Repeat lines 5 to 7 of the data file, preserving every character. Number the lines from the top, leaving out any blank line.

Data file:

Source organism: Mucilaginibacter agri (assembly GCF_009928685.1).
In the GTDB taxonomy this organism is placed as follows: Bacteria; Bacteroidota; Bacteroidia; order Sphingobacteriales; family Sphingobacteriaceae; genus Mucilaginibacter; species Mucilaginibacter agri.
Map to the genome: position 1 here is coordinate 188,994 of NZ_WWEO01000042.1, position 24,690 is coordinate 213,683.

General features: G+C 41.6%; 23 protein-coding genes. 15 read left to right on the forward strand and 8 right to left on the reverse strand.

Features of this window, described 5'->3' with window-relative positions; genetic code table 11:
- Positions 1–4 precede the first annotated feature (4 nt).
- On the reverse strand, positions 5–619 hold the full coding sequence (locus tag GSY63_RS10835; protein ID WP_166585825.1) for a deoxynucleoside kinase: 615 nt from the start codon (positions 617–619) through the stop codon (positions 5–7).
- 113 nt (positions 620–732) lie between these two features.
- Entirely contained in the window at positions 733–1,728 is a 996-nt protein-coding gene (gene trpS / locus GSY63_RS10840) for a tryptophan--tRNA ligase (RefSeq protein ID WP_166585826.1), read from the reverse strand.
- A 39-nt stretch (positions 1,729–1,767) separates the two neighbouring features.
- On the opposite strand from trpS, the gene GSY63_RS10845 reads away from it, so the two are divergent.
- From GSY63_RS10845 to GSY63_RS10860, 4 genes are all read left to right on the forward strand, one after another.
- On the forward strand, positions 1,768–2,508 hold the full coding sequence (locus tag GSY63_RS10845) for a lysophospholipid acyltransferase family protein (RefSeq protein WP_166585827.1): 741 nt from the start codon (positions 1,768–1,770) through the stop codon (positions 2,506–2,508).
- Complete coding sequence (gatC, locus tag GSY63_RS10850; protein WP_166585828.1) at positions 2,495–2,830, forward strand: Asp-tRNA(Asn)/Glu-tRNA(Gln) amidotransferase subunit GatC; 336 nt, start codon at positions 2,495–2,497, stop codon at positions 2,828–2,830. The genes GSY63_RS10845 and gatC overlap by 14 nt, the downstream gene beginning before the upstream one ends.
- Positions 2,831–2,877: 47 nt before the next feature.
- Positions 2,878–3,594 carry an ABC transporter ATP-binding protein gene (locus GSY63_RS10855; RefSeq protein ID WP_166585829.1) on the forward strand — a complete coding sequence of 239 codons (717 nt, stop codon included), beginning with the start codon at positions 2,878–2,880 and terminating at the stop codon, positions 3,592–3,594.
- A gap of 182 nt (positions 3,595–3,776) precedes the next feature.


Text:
Features of this window, described 5'->3' with window-relative positions; genetic code table 11:
- Positions 1–4 precede the first annotated feature (4 nt).
- On the reverse strand, positions 5–619 hold the full coding sequence (locus tag GSY63_RS10835; protein ID WP_166585825.1) for a deoxynucleoside kinase: 615 nt from the start codon (positions 617–619) through the stop codon (positions 5–7).